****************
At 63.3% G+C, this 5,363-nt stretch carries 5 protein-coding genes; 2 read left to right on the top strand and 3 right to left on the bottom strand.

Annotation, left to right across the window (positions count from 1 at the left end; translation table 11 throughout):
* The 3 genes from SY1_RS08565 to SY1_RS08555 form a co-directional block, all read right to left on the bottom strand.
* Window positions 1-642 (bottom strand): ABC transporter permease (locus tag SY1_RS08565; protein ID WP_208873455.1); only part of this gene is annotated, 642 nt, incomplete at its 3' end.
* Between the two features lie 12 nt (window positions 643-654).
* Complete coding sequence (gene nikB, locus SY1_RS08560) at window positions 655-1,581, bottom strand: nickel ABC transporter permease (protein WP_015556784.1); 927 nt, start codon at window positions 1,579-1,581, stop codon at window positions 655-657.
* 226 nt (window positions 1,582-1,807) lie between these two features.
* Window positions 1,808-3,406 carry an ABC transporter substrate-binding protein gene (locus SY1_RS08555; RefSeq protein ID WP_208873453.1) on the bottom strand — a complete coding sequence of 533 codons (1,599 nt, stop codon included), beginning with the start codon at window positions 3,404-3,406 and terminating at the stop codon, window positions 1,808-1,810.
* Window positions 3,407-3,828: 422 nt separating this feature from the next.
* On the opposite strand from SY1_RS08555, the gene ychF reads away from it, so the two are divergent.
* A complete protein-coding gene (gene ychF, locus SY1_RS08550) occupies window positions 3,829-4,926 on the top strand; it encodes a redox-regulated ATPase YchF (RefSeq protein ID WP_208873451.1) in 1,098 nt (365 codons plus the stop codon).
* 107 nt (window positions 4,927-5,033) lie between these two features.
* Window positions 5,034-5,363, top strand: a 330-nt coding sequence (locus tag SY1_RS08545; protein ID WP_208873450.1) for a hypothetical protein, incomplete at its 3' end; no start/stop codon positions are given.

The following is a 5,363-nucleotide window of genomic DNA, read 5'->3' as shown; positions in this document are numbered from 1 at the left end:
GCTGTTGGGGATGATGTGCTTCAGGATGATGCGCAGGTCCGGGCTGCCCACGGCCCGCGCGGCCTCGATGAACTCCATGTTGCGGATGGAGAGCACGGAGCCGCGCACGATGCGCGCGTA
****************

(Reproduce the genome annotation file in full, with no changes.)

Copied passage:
At 63.3% G+C, this 5,363-nt stretch carries 5 protein-coding genes; 2 read left to right on the top strand and 3 right to left on the bottom strand.

Annotation, left to right across the window (positions count from 1 at the left end; translation table 11 throughout):
* The 3 genes from SY1_RS08565 to SY1_RS08555 form a co-directional block, all read right to left on the bottom strand.
* Window positions 1-642 (bottom strand): ABC transporter permease (locus tag SY1_RS08565; protein ID WP_208873455.1); only part of this gene is annotated, 642 nt, incomplete at its 3' end.
* Between the two features lie 12 nt (window positions 643-654).
* Complete coding sequence (gene nikB, locus SY1_RS08560) at window positions 655-1,581, bottom strand: nickel ABC transporter permease (protein WP_015556784.1); 927 nt, start codon at window positions 1,579-1,581, stop codon at window positions 655-657.
* 226 nt (window positions 1,582-1,807) lie between these two features.
* Window positions 1,808-3,406 carry an ABC transporter substrate-binding protein gene (locus SY1_RS08555; RefSeq protein ID WP_208873453.1) on the bottom strand — a complete coding sequence of 533 codons (1,599 nt, stop codon included), beginning with the start codon at window positions 3,404-3,406 and terminating at the stop codon, window positions 1,808-1,810.
* Window positions 3,407-3,828: 422 nt separating this feature from the next.
* On the opposite strand from SY1_RS08555, the gene ychF reads away from it, so the two are divergent.
* A complete protein-coding gene (gene ychF, locus SY1_RS08550) occupies window positions 3,829-4,926 on the top strand; it encodes a redox-regulated ATPase YchF (RefSeq protein ID WP_208873451.1) in 1,098 nt (365 codons plus the stop codon).
* 107 nt (window positions 4,927-5,033) lie between these two features.
* Window positions 5,034-5,363, top strand: a 330-nt coding sequence (locus tag SY1_RS08545; protein ID WP_208873450.1) for a hypothetical protein, incomplete at its 3' end; no start/stop codon positions are given.

The following is a 5,363-nucleotide window of genomic DNA, read 5'->3' as shown; positions in this document are numbered from 1 at the left end:
GCTGTTGGGGATGATGTGCTTCAGGATGATGCGCAGGTCCGGGCTGCCCACGGCCCGCGCGGCCTCGATGAACTCCATGTTGCGGATGGAGAGCACGGAGCCGCGCACGATGCGCGCGTA